It’s normally at this time of year that I’m telling everyone what a busy year we’ve had, what kinds of challenges we’ve faced and what our plans are for the year ahead. This time last year, however, none of us could have had any idea of the world we’d be living in during 2020 and beyond.
Predicting the future is hard enough in a normal year, but when a year’s been beset by everything from a global pandemic to unprecedented social upheaval, and plagued by uncertainty and unpredictability, that makes it even harder. In many ways, this also means that our first Talent Trends report couldn’t be better timed. Now more than ever, businesses need to know how these events are going to affect their talent – from their morale to their performance, from attraction to retention – and devise effective talent strategies to navigate these challenges.
At the same time as the pandemic has kept us physically separate, it’s also given us all something in common. The remote working world is every employer’s oyster. With employees no longer necessarily tied to a location or required to be in the office for the full working week, companies have the opportunity to pick from a much larger and more varied talent pool, which should ensure a more diverse workforce. The impact of the pandemic, the widespread adoption of remote working technology and enforced flexibility mean that in theory, we have everything we need for a more diverse and inclusive workplace.
However, is that always the case? While we’re all probably fatigued with Teams calls and online quizzes, leaders need to maintain the right amount of one-to-one dialogue with their teams to understand how each individual is feeling, what they need to thrive in their role and what kind of support they require. People need to feel supported, involved and valued in their remote environment, to know that they’re still part of the team.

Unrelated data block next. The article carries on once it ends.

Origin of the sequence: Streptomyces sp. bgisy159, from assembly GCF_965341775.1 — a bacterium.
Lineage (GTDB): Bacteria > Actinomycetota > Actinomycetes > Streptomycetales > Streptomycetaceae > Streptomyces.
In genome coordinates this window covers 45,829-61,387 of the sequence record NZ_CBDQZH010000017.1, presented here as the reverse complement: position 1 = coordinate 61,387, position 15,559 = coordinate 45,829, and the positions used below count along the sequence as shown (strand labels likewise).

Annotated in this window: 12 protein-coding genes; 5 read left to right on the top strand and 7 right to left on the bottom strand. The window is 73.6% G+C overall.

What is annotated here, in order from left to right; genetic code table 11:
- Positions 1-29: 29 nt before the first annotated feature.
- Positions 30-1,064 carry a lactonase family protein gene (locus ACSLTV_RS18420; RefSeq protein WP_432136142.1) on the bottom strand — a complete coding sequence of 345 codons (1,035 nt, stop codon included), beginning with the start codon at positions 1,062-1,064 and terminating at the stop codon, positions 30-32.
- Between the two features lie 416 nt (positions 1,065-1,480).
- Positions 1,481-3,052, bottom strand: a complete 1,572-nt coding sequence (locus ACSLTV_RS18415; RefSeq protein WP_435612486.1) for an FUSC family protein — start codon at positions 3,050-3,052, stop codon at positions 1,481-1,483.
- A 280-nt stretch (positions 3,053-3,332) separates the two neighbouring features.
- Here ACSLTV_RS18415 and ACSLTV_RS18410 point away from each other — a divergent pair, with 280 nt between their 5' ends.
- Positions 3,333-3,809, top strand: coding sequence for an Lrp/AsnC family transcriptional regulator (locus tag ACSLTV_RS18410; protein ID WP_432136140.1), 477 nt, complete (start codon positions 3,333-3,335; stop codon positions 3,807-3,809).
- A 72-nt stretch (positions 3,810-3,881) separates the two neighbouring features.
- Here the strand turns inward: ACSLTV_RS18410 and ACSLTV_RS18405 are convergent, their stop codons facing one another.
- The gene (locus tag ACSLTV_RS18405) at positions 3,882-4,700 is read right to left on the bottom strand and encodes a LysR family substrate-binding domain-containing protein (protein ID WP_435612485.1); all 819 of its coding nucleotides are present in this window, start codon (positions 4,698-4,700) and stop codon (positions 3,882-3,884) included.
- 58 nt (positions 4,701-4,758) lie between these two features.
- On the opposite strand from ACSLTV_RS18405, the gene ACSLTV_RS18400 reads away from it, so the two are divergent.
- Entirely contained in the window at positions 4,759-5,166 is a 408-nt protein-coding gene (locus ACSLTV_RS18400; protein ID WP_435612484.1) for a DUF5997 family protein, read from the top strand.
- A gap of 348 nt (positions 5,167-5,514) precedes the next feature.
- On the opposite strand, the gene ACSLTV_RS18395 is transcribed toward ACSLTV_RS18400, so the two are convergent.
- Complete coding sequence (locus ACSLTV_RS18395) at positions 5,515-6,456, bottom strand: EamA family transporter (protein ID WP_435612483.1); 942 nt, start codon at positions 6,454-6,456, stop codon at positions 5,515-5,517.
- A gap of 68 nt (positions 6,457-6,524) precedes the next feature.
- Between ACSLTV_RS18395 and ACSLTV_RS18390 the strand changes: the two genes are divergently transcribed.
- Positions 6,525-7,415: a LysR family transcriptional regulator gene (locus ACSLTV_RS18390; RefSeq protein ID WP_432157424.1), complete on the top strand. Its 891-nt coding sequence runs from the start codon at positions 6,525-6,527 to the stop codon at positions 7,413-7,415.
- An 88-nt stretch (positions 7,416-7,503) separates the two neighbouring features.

Having these regular conversations is important to understanding the barriers to diversity and inclusion in your business, and what you can do to address them. A strong feeling of community and a sense of belonging come from more than just team meetings and nights out. People will feel more invested in the business if they’re being treated well, if you take the time to get to know them. By providing a great talent experience for everyone who works for you, you’re doing your own good PR in a world where technologically at least, we’re closer than we’ve ever been.
Now we’ve all got something in common, the technological means and the corresponding shift in attitudes, we have a chance to achieve genuine equality of representation and opportunities in the workplace – but it won’t just happen. With the tools in place, it’s now up to us to use them to build workplaces where everyone can thrive.
As well as market updates on each of our specialisms, this report provides expert insights on the trends we’re likely to see in the areas of talent, Brexit, workforce planning, D&I and technology in 2021, and advice on how your business can meet these challenges.
We hope that you’ll find this report useful and a big thank you to all our contributors. If you’d like to talk to us about any of the insights in this study, or you’d like a more detailed discussion about how these trends will affect the talent in your business, please contact us.
Nick Baxter | Investigo Chief Executive Officer
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